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English-language Learners and the Common Core Standards Diane August Center for Applied Linguistics Copyright © 2010 Center for Applied Linguistics.

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Presentation on theme: "English-language Learners and the Common Core Standards Diane August Center for Applied Linguistics Copyright © 2010 Center for Applied Linguistics."— Presentation transcript:

1 English-language Learners and the Common Core Standards Diane August Center for Applied Linguistics Copyright © 2010 Center for Applied Linguistics

2 Acknowledgements Jennifer O’Day Managing Research Scientist American Institutes for Research Guadalupe Valdes Professor of Education Stanford University Rod Ellis Professor of Applied Languages and Linguistics University of Auckland Margo Gottlieb Lead Developer World-Class Instructional Design and Assessment (WIDA) English language proficiency standards

3 Demographics There were approximately five million English-language learners enrolled in public schools in the US in the school year, an increase of 65% since 1994 (Batalova, 2006). This represents about 10.1 percent of the total school enrollment. Because immigrants have most of their children after arriving in the US, about 75% of children of immigrant parents are born in the US (Migration Policy Institute).

4 Demographics The share of children who are first generation immigrants increases in the upper grades In 2000, 16% of children in pre-k were children of immigrants, with 2% foreign born; in grades 6-12, 19% of children were children of immigrants, but the foreign born population represented 7% of the school age population Important to distinguish between these students and ‘long-term ELLs’.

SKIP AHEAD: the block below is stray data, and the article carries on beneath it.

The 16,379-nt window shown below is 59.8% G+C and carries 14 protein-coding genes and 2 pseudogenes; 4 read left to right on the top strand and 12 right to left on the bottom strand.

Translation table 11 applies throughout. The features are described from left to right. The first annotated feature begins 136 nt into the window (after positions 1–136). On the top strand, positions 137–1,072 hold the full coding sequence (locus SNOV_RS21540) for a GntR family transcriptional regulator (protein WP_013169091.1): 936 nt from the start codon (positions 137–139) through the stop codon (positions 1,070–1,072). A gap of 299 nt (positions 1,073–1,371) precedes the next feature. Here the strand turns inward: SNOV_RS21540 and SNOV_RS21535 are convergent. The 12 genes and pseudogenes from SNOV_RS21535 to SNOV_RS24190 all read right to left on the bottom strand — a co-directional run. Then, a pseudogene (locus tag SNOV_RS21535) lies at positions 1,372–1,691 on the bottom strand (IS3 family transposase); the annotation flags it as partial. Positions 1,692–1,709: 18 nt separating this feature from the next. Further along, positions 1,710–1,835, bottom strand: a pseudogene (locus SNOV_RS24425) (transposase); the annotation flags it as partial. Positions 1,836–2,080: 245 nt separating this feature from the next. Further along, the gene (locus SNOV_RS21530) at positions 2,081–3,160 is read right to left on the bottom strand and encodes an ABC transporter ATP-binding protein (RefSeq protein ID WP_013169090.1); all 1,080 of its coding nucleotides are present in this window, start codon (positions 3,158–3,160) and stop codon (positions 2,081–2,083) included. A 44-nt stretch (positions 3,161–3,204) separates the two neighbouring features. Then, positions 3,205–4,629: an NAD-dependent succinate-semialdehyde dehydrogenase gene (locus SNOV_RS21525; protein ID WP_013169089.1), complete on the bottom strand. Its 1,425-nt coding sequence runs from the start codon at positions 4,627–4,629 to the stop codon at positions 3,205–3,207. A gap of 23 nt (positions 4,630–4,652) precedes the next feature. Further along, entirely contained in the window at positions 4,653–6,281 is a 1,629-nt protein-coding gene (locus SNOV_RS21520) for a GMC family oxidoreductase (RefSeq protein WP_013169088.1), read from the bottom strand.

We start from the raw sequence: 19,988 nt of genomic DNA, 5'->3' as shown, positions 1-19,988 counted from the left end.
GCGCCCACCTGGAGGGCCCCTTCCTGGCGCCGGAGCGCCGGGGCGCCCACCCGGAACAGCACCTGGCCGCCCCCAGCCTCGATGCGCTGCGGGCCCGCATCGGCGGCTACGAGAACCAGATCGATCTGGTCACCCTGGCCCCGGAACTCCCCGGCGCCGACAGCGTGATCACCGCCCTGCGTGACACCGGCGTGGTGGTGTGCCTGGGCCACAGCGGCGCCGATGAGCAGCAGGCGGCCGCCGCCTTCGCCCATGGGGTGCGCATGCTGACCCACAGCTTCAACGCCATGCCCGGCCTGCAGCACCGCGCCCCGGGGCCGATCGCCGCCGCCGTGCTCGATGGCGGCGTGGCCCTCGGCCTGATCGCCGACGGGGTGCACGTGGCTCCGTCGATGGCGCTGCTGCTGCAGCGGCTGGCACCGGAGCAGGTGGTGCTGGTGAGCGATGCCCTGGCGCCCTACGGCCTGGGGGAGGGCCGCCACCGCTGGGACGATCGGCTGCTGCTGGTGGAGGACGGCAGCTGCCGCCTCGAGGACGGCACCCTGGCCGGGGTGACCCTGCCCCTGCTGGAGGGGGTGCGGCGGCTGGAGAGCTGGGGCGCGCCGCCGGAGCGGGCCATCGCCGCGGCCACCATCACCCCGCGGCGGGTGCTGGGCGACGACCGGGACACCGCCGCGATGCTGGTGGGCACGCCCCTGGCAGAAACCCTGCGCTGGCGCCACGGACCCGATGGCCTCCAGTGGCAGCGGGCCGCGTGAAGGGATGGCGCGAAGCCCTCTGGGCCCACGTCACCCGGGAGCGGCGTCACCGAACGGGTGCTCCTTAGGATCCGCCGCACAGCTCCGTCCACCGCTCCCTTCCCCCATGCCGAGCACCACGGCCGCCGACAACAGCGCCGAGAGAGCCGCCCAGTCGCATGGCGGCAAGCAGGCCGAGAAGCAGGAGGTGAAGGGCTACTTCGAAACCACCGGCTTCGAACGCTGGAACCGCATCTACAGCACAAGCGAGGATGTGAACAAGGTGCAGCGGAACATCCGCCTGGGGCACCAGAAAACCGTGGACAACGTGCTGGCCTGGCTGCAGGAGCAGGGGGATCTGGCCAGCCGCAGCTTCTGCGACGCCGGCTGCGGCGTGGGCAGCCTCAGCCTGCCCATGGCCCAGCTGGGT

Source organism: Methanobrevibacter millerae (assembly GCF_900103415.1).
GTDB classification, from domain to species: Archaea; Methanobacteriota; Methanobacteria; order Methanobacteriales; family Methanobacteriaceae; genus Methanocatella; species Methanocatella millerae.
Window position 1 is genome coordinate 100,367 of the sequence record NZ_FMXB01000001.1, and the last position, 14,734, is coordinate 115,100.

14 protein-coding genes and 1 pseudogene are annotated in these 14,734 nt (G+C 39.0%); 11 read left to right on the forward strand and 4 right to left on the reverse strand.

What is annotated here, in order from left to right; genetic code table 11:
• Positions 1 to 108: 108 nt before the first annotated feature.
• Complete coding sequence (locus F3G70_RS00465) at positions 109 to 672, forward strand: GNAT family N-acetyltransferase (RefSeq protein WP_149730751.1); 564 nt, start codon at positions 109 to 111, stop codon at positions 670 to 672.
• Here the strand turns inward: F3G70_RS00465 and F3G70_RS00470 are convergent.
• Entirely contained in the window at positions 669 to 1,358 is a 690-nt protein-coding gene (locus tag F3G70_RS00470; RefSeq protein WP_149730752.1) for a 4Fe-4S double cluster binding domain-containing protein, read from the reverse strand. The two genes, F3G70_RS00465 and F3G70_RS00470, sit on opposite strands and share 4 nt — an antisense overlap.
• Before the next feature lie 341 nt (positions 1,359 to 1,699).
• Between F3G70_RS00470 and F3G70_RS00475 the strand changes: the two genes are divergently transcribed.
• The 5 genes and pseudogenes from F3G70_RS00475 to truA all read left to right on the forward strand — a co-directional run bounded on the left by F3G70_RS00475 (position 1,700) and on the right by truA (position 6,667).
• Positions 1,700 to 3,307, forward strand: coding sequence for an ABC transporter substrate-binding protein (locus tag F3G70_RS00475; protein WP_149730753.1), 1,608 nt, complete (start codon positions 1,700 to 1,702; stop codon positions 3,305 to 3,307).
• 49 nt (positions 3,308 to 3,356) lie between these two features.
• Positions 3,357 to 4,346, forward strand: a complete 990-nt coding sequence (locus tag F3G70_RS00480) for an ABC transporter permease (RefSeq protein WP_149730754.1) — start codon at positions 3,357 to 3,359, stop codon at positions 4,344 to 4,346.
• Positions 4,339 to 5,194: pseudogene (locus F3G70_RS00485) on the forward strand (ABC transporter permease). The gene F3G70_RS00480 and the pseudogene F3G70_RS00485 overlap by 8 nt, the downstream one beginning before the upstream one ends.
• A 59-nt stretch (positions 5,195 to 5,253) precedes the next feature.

5 Demographics While most English-language learners are from Spanish- speaking backgrounds there are high concentrations of other first language speakers in certain geographic regions Although the foreign born remain concentrated in certain states, such as California, Texas, and New York, the foreign-born populations in "non-traditional" states, such as North Carolina, Georgia, and Nevada, have experienced considerable and rapid growth.

6 Diversity of the English-language Learner Subgroup ELLS are a heterogeneous group Ethnic background First language background Socio-economic status Quality of prior schooling Levels of English proficiency

7 Benefits of Bilingualism Second- language learners bring many first language resources to bear in learning a second language There are cross-language relation­ships in word reading, spelling, vocabulary, reading comprehension and writing Cross-language relationships are mediated by developmental factors, proficiency levels, and the actual or perceived differences of writing systems between the languages Children instructed bilingually acquire higher levels of literacy in English Bilingualism is a personal, economic and national security asset

8 Challenges of Acquiring Content Knowledge in a Second Language The same factors related to reading comprehension are prerequisites for both English-language learners (ELLs) and English monolinguals, including ability to read words accurately and rapidly, good language skills, and well-developed stores of world knowledge ELLs need more support in some areas than others, notably in the area of language skills Lack of ability to comprehend grade-level talk and text leads to deficits in world knowledge

9 Why Common Core Standards for English-language Learners? Prior to standards-based reform, the focus of instruction for English language learners was on acquisition of English language proficiency, not grade-appropriate content area knowledge Important to incorporate ELLs into a standards-based accountability system where there are content standards, aligned instruction and assessments that are the same for all students The codification of this system in NCLB, along with disaggregated data and accountability for improving educational outcomes for all students has led to improved outcomes for ELLs